Sunflowers Stained Glass Panel
by Vincent van Gogh
from the Philadelphia Museum of Art
Dimensions: 5" x 7"
Although a prolific artist, Vincent van Gogh is most often remembered for his Sunflower paintings. The first Sunflowers, painted in Paris during the summer of 1887, used dark colors and featured only 1 or 2 blossoms each. However, van Gogh continued to experiment with the Sunflower, and in August 1888, while waiting in Arles for his friend, Paul Gaugain, van Gogh painted at least 4 brilliantly colored Sunflower paintings, using riotous yellows, oranges and reds. Gaugain admired the colorful Sunflower series so much, that two of the paintings hung in his bedroom. It was at the end of this visit to the South of France that van Gogh descended into madness, ultimately severing his own ear. In his own defense, Gaugain claims that he encouraged van Gogh to utilize "bugle notes" of bright cheerful colors, inspiring the Sunflower paintings.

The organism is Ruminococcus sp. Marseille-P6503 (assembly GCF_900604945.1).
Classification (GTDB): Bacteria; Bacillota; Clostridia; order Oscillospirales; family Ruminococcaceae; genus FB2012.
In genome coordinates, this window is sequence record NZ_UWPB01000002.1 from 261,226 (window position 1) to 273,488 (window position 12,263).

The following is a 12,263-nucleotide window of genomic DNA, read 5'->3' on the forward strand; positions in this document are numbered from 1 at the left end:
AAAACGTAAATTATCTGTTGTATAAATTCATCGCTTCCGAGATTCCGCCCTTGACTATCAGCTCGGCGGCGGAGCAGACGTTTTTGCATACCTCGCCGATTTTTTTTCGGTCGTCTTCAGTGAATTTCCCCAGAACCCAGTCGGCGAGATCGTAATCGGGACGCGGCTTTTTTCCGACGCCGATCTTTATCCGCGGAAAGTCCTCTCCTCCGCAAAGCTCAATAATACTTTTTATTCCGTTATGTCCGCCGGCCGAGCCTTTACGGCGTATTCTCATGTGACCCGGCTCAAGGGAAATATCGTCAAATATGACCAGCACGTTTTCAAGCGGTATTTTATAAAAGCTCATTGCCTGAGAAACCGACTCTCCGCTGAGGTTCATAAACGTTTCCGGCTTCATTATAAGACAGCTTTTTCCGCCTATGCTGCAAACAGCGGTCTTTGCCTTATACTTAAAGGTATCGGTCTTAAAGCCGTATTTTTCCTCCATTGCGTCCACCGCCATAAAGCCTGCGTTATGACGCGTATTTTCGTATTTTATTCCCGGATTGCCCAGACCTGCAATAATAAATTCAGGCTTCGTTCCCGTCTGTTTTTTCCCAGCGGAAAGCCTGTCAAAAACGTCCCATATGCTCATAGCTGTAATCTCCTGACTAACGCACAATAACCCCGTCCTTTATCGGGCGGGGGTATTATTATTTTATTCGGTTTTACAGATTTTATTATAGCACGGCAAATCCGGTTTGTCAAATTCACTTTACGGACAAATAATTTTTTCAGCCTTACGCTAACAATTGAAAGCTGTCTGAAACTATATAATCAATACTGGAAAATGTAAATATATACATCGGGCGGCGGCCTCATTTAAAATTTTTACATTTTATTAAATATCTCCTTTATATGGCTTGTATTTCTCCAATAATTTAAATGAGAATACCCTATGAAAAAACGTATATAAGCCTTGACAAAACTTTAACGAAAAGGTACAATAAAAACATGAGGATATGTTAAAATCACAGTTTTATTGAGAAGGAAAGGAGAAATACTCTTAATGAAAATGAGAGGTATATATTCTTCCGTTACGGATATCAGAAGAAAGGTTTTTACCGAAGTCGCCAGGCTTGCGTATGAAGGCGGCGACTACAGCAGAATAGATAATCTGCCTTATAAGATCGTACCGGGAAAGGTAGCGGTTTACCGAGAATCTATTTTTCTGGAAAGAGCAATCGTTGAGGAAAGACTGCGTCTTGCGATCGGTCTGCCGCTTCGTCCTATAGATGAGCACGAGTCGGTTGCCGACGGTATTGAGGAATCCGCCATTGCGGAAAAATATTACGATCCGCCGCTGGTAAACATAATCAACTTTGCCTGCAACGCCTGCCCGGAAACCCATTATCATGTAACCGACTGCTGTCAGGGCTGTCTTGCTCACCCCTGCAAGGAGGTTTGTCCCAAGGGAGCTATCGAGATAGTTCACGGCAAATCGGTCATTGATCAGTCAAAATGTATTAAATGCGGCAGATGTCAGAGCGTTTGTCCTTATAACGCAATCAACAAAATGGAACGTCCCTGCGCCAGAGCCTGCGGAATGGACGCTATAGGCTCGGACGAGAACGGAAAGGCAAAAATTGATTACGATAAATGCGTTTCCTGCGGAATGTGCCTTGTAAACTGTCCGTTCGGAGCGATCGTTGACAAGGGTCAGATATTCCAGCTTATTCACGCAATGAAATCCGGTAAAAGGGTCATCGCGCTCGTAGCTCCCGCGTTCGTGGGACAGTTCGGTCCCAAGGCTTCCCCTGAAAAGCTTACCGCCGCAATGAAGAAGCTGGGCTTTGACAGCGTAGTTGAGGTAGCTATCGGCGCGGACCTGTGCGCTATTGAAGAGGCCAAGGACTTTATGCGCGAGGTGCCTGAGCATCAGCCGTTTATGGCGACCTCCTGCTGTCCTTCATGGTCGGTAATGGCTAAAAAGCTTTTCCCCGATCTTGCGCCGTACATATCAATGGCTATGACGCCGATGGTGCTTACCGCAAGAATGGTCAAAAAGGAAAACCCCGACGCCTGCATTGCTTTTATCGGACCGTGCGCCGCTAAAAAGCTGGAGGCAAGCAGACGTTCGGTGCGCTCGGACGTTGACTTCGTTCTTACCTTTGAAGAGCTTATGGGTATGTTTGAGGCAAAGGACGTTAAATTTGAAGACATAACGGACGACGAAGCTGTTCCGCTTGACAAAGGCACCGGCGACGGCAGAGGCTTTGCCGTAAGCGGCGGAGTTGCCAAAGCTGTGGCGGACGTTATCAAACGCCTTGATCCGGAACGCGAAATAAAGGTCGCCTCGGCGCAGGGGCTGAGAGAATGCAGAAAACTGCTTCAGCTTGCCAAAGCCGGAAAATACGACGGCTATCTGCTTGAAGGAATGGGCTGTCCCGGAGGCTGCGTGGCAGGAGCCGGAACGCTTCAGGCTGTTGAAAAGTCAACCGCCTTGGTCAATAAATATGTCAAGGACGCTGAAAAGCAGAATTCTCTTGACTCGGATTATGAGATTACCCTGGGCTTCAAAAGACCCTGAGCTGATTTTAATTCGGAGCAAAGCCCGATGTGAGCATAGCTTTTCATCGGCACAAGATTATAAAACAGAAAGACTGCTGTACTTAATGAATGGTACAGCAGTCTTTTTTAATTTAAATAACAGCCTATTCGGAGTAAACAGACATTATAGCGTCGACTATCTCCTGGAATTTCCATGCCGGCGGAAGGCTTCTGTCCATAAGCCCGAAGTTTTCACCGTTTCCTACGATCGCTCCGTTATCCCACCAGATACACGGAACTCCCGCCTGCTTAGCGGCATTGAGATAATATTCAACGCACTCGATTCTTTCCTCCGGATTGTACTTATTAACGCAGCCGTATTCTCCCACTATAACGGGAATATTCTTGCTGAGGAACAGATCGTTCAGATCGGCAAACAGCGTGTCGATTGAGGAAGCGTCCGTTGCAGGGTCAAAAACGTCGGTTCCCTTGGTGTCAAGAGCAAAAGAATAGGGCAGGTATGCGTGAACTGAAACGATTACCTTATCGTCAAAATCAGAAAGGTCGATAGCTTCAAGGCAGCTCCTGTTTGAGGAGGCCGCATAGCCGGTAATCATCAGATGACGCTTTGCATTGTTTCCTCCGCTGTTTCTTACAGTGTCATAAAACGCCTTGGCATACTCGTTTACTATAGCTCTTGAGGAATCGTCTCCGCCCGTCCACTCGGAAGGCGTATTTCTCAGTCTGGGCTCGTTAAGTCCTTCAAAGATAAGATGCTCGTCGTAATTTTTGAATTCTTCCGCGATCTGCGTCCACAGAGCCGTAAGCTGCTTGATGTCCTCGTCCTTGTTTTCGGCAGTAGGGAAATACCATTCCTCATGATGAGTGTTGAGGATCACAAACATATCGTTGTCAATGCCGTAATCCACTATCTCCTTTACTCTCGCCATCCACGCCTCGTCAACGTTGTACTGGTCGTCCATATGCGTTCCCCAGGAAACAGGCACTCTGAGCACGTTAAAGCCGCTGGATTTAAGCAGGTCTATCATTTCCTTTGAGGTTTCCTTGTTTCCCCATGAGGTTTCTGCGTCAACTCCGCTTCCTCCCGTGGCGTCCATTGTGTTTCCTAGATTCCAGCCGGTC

This stained glass design has been reproduced from the Sunflowers painting in the Philadelphia Museum of Art. It is unclear whether this painting was completed in Arles in 1888, or the following year, when another "Still Life: Vase with Twelve Sunflowers" painting is noted. Despite the year, Sunflowers bursts with the vibrant energy of Vincent van Gogh, and has become a timeless masterpiece for which he will always be remembered.
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